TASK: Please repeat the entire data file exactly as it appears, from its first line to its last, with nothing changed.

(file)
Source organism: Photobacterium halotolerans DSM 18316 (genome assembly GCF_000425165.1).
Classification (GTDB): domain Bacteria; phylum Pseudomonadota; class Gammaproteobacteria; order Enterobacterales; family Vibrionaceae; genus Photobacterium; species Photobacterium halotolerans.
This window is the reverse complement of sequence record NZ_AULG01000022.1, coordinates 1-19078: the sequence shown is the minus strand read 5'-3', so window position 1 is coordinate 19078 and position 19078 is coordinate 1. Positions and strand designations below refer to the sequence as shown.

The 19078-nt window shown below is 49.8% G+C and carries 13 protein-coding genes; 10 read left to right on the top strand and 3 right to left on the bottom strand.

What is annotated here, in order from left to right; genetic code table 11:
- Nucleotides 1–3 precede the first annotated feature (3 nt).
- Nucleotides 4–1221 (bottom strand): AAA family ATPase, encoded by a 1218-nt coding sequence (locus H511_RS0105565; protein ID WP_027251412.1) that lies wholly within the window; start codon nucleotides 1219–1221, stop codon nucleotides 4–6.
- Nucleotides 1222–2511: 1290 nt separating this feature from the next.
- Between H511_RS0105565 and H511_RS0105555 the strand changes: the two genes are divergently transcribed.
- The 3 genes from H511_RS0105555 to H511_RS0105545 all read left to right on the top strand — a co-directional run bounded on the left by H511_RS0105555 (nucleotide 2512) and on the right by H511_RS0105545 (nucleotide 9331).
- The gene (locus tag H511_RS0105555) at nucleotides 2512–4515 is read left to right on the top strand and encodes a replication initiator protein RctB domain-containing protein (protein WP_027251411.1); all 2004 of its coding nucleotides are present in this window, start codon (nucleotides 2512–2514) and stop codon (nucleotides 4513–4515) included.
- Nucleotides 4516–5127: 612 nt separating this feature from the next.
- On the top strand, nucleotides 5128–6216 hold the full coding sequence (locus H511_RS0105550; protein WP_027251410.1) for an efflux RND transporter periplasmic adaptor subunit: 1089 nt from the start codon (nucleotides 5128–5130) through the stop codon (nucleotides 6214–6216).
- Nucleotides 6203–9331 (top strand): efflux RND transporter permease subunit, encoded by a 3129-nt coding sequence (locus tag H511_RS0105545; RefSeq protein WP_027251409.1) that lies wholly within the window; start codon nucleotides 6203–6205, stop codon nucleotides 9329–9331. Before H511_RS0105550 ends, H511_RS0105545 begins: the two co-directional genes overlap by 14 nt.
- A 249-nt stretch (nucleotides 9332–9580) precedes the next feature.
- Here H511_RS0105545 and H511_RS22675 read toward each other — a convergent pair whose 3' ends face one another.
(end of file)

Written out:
Source organism: Photobacterium halotolerans DSM 18316 (genome assembly GCF_000425165.1).
Classification (GTDB): domain Bacteria; phylum Pseudomonadota; class Gammaproteobacteria; order Enterobacterales; family Vibrionaceae; genus Photobacterium; species Photobacterium halotolerans.
This window is the reverse complement of sequence record NZ_AULG01000022.1, coordinates 1-19078: the sequence shown is the minus strand read 5'-3', so window position 1 is coordinate 19078 and position 19078 is coordinate 1. Positions and strand designations below refer to the sequence as shown.

The 19078-nt window shown below is 49.8% G+C and carries 13 protein-coding genes; 10 read left to right on the top strand and 3 right to left on the bottom strand.

What is annotated here, in order from left to right; genetic code table 11:
- Nucleotides 1–3 precede the first annotated feature (3 nt).
- Nucleotides 4–1221 (bottom strand): AAA family ATPase, encoded by a 1218-nt coding sequence (locus H511_RS0105565; protein ID WP_027251412.1) that lies wholly within the window; start codon nucleotides 1219–1221, stop codon nucleotides 4–6.
- Nucleotides 1222–2511: 1290 nt separating this feature from the next.
- Between H511_RS0105565 and H511_RS0105555 the strand changes: the two genes are divergently transcribed.
- The 3 genes from H511_RS0105555 to H511_RS0105545 all read left to right on the top strand — a co-directional run bounded on the left by H511_RS0105555 (nucleotide 2512) and on the right by H511_RS0105545 (nucleotide 9331).
- The gene (locus tag H511_RS0105555) at nucleotides 2512–4515 is read left to right on the top strand and encodes a replication initiator protein RctB domain-containing protein (protein WP_027251411.1); all 2004 of its coding nucleotides are present in this window, start codon (nucleotides 2512–2514) and stop codon (nucleotides 4513–4515) included.
- Nucleotides 4516–5127: 612 nt separating this feature from the next.
- On the top strand, nucleotides 5128–6216 hold the full coding sequence (locus H511_RS0105550; protein WP_027251410.1) for an efflux RND transporter periplasmic adaptor subunit: 1089 nt from the start codon (nucleotides 5128–5130) through the stop codon (nucleotides 6214–6216).
- Nucleotides 6203–9331 (top strand): efflux RND transporter permease subunit, encoded by a 3129-nt coding sequence (locus tag H511_RS0105545; RefSeq protein WP_027251409.1) that lies wholly within the window; start codon nucleotides 6203–6205, stop codon nucleotides 9329–9331. Before H511_RS0105550 ends, H511_RS0105545 begins: the two co-directional genes overlap by 14 nt.
- A 249-nt stretch (nucleotides 9332–9580) precedes the next feature.
- Here H511_RS0105545 and H511_RS22675 read toward each other — a convergent pair whose 3' ends face one another.